If you’re married or in a civil partnership and you decide to divorce, or dissolve your partnership, the court will take account of all assets, including those help in a pension, when determining a financial settlement.

Please remember – this is a complicated legal matter, and professional guidance should be sought before any financial decisions are made during a divorce.

Pensions and divorce

 

If you are not married or in a civil partnership, each party has no claim on the others pension plans.

For those that have been in a civil partnership or married, each party needs to declare each asset they hold when dissolving a civil partnership or getting a divorce – this includes cash, investments, shares and pensions as well as tangible assets such as cars, art, watches and jewellery.

Pensions are usually one of the most important assets that will be a big part of your financial settlement.

At that point, it will be important to determine the value of each pension. That will include workplace and personal pensions that you or your partner hold. You may need to include the state pension as well. Much of that will depend on whether you’ve reached pension age after or before April 6th, 2016. You can find a more detailed explanation on the matter on the www.gov.uk website.

Ways to split your pension(s)?

Splitting

Here are the five most common choices for splitting a pension when divorcing:

Pension Sharing Order

This is an order made by a judge to divide pension savings between both parties. This order will award either party with a percentage of their former partner’s pension . If you come to this agreement, you can choose either joining your ex-partner’s pension scheme or moving the money to a new pension in your name, or an existing pension if it accepts the transfer.

Pension Offsetting

It means that you are able to retain the value of your pension, while your former partner will receive a greater share of another common asset. For example, your home, large bank account savings, or some other property.

Pension Earmarking Order

A Pension Earmarking Order (also known as a Pension Attachment Order), happens when part of the pension is awarded to your former partner and is “earmarked” for their benefit. However, it means that the earmarked value stays within the original scheme, and is ring-fenced for the benefit of the ex-partner. This means that the pension can only be drawn when the scheme member elects to take benefits.

Timeframe for divorce claims

Once you and your former partner find common ground and reach a divorce settlement, you need to tell your solicitor to draw up a “consent.” The “consent” will make your settlement legally binding. When the court accepts this settlement, it becomes final. Consequently, none of you can make further money claims in the days ahead.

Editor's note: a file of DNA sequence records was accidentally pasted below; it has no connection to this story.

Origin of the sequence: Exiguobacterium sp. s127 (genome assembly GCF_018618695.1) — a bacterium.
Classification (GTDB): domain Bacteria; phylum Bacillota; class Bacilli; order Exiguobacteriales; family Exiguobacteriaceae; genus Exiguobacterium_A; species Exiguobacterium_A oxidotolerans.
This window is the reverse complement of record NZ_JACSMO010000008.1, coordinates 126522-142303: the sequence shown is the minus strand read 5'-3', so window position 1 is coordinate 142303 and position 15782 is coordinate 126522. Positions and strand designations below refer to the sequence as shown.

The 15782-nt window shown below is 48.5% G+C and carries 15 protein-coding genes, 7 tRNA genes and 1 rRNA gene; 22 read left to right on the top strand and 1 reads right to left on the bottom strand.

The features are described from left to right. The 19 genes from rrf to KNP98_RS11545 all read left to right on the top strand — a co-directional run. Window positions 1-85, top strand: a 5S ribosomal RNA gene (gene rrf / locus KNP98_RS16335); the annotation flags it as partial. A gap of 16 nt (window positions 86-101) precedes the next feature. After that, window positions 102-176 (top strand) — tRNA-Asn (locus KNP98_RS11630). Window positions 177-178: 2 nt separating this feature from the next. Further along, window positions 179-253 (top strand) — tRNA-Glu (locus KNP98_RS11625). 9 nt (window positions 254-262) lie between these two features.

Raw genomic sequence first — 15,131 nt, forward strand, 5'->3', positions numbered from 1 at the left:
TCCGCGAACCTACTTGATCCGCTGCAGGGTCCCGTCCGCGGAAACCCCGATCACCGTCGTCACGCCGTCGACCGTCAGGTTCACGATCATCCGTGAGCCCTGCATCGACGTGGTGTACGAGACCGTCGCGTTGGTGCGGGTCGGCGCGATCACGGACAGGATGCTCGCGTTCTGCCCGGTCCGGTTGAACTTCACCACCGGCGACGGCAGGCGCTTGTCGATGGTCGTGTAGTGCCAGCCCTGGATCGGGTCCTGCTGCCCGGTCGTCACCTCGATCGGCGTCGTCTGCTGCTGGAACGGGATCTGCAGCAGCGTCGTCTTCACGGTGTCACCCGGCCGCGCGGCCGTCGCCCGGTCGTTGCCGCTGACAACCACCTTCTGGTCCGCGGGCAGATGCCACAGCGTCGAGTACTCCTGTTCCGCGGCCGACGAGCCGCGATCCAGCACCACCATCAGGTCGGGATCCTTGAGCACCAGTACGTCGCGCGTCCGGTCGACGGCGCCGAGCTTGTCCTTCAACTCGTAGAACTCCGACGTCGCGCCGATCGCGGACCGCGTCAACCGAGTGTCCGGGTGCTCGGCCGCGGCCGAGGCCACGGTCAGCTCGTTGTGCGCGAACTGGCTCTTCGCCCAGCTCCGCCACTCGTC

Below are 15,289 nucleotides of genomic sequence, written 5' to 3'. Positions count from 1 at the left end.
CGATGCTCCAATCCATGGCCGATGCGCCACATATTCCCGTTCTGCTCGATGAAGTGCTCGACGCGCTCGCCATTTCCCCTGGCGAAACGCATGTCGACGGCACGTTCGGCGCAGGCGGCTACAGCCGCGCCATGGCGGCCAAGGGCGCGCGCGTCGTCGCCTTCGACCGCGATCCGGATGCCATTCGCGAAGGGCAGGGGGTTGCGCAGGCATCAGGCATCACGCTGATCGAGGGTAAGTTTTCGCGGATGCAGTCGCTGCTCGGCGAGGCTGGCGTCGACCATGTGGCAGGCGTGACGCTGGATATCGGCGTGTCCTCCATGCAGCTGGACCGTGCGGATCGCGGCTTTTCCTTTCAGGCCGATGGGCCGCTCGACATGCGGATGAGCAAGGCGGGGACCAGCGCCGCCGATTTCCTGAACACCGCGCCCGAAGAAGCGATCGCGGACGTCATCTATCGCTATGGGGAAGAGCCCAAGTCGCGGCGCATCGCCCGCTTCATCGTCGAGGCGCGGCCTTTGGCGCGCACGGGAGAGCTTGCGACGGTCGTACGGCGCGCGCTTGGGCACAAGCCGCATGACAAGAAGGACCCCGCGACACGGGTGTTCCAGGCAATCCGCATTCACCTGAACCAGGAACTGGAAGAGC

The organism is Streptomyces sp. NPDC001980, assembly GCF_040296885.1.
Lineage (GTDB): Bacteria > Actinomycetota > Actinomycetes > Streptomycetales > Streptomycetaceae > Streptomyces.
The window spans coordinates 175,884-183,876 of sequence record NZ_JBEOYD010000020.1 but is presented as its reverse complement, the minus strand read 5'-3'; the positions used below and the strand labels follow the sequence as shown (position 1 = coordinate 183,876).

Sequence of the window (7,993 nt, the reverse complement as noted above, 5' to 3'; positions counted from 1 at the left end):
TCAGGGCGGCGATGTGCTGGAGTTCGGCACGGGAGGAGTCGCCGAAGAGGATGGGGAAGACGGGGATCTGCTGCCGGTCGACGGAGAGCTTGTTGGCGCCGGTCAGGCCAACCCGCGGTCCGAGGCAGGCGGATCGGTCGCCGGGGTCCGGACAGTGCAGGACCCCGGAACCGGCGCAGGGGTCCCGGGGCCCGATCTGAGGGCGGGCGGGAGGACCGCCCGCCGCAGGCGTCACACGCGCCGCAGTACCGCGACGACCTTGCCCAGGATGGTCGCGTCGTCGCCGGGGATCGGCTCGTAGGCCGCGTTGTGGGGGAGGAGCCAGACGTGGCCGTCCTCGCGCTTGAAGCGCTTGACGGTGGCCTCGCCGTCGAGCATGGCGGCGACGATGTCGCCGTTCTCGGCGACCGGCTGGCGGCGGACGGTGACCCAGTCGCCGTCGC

If both parties find it difficult to agree, there is no time limit to when that needs to happen or when they can exert their divorce pension rights. A claim can be presented to a court at any time after the divorce, irrespective of how long since the divorce has been finalized.

Pension sharing on divorce

Sharing

When divorced, you usually share all of your common assets with your ex-partner. In some situations, that might include the pension as well. Here is how to split a pension after a divorce:

Splitting a pension when getting a divorce

Unless you have come to a financial agreement or have a prenuptial agreement in place, there is a pretty good chance that you will need to split all of your common assets fairly. The list of common assets can include the family home, other property, savings, and even pensions.

Splitting pensions is a fairly easy operation when divorcing. However, both parties need to declare the full worth of their pensions so that the split can be fair. In some instances, even a state pension can be split.

Those that have reached a state pension age before April 6th, 2016, are drawing what’s known as “basic” state pension. This pension cannot be shared. But, if both of you receive an additional state pension, which comes on top of the basic pension, then the court will order you to share it with your former partner.

Those that have reached a state pension age after April 6th, 2016, will have what is today known as a new state pension. The court can’t order you to share this pension.

Some couples choose not to share their pensions after getting a divorce. Instead, they opt for sharing assets differently. Those that separate from a long-term partner, but were not in a civil partnership or married, might get a part of their assets but can’t ask for a divorce pension.

All in all, regardless of which divorce sharing options you will use, know that nothing is set in stone until you got a court order in hand. Until there is a court order in force, both you and your ex-partner can’t make any claims as you like at any given time.

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